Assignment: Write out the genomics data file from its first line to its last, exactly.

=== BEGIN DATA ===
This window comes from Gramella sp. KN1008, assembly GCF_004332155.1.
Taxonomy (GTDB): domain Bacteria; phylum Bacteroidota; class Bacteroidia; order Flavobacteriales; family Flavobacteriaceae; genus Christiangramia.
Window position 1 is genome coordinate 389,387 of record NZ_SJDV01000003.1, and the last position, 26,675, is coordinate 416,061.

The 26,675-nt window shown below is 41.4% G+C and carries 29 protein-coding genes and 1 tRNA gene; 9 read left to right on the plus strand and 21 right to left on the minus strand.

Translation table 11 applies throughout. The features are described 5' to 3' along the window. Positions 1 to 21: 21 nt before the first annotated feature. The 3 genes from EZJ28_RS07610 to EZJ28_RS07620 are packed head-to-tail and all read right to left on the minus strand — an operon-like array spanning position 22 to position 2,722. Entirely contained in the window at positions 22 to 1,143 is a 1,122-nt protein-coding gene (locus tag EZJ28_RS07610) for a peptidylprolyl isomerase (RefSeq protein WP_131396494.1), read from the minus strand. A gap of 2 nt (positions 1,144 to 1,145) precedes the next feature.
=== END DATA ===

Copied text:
This window comes from Gramella sp. KN1008, assembly GCF_004332155.1.
Taxonomy (GTDB): domain Bacteria; phylum Bacteroidota; class Bacteroidia; order Flavobacteriales; family Flavobacteriaceae; genus Christiangramia.
Window position 1 is genome coordinate 389,387 of record NZ_SJDV01000003.1, and the last position, 26,675, is coordinate 416,061.

The 26,675-nt window shown below is 41.4% G+C and carries 29 protein-coding genes and 1 tRNA gene; 9 read left to right on the plus strand and 21 right to left on the minus strand.

Translation table 11 applies throughout. The features are described 5' to 3' along the window. Positions 1 to 21: 21 nt before the first annotated feature. The 3 genes from EZJ28_RS07610 to EZJ28_RS07620 are packed head-to-tail and all read right to left on the minus strand — an operon-like array spanning position 22 to position 2,722. Entirely contained in the window at positions 22 to 1,143 is a 1,122-nt protein-coding gene (locus tag EZJ28_RS07610) for a peptidylprolyl isomerase (RefSeq protein WP_131396494.1), read from the minus strand. A gap of 2 nt (positions 1,144 to 1,145) precedes the next feature.